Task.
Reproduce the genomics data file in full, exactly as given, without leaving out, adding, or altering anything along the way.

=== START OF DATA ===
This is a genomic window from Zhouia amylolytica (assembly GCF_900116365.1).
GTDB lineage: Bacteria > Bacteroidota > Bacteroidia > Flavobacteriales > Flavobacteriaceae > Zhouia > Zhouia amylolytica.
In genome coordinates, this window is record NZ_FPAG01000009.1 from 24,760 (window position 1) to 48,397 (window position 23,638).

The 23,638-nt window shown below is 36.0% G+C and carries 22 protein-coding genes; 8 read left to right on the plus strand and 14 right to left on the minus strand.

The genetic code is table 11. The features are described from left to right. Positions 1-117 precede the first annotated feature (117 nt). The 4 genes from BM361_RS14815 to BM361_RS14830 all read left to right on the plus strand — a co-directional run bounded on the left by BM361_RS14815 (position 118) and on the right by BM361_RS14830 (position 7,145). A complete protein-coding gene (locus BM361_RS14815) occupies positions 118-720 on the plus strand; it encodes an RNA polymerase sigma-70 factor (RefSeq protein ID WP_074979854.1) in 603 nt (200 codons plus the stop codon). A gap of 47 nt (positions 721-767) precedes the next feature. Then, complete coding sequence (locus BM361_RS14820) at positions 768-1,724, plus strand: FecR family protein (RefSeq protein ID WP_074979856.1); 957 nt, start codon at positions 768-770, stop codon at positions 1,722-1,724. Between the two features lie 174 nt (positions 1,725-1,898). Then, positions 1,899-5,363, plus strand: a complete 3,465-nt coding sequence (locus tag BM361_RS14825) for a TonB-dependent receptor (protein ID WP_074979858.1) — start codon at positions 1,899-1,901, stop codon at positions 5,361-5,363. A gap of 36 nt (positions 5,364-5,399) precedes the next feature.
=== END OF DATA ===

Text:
This is a genomic window from Zhouia amylolytica (assembly GCF_900116365.1).
GTDB lineage: Bacteria > Bacteroidota > Bacteroidia > Flavobacteriales > Flavobacteriaceae > Zhouia > Zhouia amylolytica.
In genome coordinates, this window is record NZ_FPAG01000009.1 from 24,760 (window position 1) to 48,397 (window position 23,638).

The 23,638-nt window shown below is 36.0% G+C and carries 22 protein-coding genes; 8 read left to right on the plus strand and 14 right to left on the minus strand.

The genetic code is table 11. The features are described from left to right. Positions 1-117 precede the first annotated feature (117 nt). The 4 genes from BM361_RS14815 to BM361_RS14830 all read left to right on the plus strand — a co-directional run bounded on the left by BM361_RS14815 (position 118) and on the right by BM361_RS14830 (position 7,145). A complete protein-coding gene (locus BM361_RS14815) occupies positions 118-720 on the plus strand; it encodes an RNA polymerase sigma-70 factor (RefSeq protein ID WP_074979854.1) in 603 nt (200 codons plus the stop codon). A gap of 47 nt (positions 721-767) precedes the next feature. Then, complete coding sequence (locus BM361_RS14820) at positions 768-1,724, plus strand: FecR family protein (RefSeq protein ID WP_074979856.1); 957 nt, start codon at positions 768-770, stop codon at positions 1,722-1,724. Between the two features lie 174 nt (positions 1,725-1,898). Then, positions 1,899-5,363, plus strand: a complete 3,465-nt coding sequence (locus tag BM361_RS14825) for a TonB-dependent receptor (protein ID WP_074979858.1) — start codon at positions 1,899-1,901, stop codon at positions 5,361-5,363. A gap of 36 nt (positions 5,364-5,399) precedes the next feature.